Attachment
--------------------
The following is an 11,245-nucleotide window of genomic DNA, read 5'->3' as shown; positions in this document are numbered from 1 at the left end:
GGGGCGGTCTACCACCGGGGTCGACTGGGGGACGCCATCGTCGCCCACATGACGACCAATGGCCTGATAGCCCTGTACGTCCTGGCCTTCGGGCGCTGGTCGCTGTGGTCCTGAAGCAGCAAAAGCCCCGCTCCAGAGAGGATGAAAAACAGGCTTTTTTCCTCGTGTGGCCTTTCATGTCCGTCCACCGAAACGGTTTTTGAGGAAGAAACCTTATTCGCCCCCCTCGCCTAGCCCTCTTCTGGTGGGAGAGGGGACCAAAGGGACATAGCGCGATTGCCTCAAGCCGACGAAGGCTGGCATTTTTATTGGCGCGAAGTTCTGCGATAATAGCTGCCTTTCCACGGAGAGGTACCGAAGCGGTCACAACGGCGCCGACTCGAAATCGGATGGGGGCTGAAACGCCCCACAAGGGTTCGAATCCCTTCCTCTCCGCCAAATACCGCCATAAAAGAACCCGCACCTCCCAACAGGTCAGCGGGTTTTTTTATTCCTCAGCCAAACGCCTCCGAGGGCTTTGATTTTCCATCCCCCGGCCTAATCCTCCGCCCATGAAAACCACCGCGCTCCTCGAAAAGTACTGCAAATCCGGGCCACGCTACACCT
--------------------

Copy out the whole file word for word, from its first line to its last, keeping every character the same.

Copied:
The following is an 11,245-nucleotide window of genomic DNA, read 5'->3' as shown; positions in this document are numbered from 1 at the left end:
GGGGCGGTCTACCACCGGGGTCGACTGGGGGACGCCATCGTCGCCCACATGACGACCAATGGCCTGATAGCCCTGTACGTCCTGGCCTTCGGGCGCTGGTCGCTGTGGTCCTGAAGCAGCAAAAGCCCCGCTCCAGAGAGGATGAAAAACAGGCTTTTTTCCTCGTGTGGCCTTTCATGTCCGTCCACCGAAACGGTTTTTGAGGAAGAAACCTTATTCGCCCCCCTCGCCTAGCCCTCTTCTGGTGGGAGAGGGGACCAAAGGGACATAGCGCGATTGCCTCAAGCCGACGAAGGCTGGCATTTTTATTGGCGCGAAGTTCTGCGATAATAGCTGCCTTTCCACGGAGAGGTACCGAAGCGGTCACAACGGCGCCGACTCGAAATCGGATGGGGGCTGAAACGCCCCACAAGGGTTCGAATCCCTTCCTCTCCGCCAAATACCGCCATAAAAGAACCCGCACCTCCCAACAGGTCAGCGGGTTTTTTTATTCCTCAGCCAAACGCCTCCGAGGGCTTTGATTTTCCATCCCCCGGCCTAATCCTCCGCCCATGAAAACCACCGCGCTCCTCGAAAAGTACTGCAAATCCGGGCCACGCTACACCT